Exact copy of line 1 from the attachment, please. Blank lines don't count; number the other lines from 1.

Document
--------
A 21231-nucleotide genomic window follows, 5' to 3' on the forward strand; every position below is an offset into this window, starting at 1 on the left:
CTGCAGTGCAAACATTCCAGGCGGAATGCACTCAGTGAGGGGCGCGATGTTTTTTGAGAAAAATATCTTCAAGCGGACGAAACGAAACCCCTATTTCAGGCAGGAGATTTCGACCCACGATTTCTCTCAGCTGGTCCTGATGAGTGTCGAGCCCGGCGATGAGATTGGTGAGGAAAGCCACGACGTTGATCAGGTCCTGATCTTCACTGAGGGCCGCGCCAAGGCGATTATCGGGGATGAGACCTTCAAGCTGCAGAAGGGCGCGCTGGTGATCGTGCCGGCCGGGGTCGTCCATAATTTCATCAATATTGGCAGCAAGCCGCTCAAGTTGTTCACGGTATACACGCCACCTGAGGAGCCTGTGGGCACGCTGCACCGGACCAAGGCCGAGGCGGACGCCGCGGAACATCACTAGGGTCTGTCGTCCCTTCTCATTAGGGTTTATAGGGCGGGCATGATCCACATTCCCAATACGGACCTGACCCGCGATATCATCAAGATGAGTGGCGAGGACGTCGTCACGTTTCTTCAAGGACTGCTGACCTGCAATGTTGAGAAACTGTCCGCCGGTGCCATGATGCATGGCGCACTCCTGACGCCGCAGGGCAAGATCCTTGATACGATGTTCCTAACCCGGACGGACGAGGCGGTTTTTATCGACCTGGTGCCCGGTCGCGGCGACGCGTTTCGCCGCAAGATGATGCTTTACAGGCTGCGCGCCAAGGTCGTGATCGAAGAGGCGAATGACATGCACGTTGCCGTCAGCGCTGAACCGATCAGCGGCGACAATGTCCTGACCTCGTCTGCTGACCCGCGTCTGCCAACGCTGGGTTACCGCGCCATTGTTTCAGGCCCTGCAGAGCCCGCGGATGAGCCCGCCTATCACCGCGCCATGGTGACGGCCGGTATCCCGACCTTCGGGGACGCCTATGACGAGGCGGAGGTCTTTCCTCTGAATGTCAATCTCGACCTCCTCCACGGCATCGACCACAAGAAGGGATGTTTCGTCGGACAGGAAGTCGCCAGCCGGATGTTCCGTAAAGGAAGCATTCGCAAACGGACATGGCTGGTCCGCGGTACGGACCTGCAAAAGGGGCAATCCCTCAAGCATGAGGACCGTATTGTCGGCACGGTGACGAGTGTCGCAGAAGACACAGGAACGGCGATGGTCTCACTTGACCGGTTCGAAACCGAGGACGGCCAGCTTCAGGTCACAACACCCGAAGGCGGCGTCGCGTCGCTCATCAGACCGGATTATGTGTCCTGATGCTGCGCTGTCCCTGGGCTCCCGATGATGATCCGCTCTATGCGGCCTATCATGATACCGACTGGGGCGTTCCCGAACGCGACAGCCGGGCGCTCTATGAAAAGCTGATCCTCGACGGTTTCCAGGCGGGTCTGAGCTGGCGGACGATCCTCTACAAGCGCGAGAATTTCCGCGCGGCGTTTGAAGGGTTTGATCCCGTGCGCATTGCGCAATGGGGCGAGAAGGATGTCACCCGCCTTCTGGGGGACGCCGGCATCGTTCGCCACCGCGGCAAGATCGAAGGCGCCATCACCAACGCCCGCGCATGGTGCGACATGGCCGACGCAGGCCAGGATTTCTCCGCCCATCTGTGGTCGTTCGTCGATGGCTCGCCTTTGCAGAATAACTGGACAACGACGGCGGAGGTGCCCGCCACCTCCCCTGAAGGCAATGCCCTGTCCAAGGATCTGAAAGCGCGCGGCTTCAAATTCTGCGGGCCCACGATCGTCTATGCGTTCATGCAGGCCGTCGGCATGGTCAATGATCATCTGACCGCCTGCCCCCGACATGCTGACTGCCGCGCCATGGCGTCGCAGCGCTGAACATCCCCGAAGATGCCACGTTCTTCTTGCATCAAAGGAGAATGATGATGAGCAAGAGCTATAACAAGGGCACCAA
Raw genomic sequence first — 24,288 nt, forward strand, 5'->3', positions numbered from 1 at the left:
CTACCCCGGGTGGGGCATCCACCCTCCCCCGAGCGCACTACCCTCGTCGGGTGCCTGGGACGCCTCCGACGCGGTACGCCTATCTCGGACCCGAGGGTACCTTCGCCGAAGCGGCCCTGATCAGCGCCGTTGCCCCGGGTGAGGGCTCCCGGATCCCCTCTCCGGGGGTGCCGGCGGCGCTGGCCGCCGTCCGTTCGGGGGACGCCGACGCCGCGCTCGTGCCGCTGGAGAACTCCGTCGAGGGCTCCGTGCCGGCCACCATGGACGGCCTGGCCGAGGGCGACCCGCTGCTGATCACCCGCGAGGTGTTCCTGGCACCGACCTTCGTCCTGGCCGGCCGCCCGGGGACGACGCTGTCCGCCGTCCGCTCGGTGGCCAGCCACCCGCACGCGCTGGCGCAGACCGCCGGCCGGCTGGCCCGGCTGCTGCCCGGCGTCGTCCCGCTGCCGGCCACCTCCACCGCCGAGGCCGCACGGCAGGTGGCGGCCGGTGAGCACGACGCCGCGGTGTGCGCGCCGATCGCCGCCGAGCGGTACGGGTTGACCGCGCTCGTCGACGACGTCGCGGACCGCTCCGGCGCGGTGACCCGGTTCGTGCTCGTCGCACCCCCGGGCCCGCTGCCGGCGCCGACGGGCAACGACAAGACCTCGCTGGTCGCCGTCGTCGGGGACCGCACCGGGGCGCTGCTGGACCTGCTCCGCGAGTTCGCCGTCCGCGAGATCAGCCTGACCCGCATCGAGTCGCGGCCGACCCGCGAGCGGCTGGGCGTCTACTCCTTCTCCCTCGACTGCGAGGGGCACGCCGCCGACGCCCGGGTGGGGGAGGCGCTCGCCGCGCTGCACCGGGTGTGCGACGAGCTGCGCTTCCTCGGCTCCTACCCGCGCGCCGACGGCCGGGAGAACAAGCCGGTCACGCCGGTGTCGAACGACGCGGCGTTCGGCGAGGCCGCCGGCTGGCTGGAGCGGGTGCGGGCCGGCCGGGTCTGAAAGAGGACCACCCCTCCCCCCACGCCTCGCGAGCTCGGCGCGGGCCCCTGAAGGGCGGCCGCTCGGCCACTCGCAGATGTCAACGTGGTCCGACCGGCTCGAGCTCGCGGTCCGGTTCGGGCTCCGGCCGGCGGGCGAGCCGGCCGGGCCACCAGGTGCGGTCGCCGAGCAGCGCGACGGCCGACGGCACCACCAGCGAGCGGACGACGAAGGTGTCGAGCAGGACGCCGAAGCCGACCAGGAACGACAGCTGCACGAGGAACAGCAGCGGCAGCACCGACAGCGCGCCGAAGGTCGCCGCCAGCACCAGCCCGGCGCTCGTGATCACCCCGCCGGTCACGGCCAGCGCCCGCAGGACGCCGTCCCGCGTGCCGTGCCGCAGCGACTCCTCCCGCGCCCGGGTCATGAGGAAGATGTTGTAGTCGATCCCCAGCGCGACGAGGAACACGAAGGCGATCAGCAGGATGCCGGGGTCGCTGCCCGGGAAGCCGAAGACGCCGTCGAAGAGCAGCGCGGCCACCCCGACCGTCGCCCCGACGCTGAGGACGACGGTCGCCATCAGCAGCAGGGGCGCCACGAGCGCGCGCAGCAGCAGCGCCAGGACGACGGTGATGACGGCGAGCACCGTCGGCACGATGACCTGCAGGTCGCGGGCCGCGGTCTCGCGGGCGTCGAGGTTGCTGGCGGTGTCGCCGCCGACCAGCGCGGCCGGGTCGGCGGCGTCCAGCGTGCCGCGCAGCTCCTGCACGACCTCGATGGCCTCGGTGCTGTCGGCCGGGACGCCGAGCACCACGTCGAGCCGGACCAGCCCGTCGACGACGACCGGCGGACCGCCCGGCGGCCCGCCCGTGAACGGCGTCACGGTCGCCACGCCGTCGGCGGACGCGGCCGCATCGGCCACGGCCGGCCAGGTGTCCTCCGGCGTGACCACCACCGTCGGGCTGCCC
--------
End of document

A 21231-nucleotide genomic window follows, 5' to 3' on the forward strand; every position below is an offset into this window, starting at 1 on the left: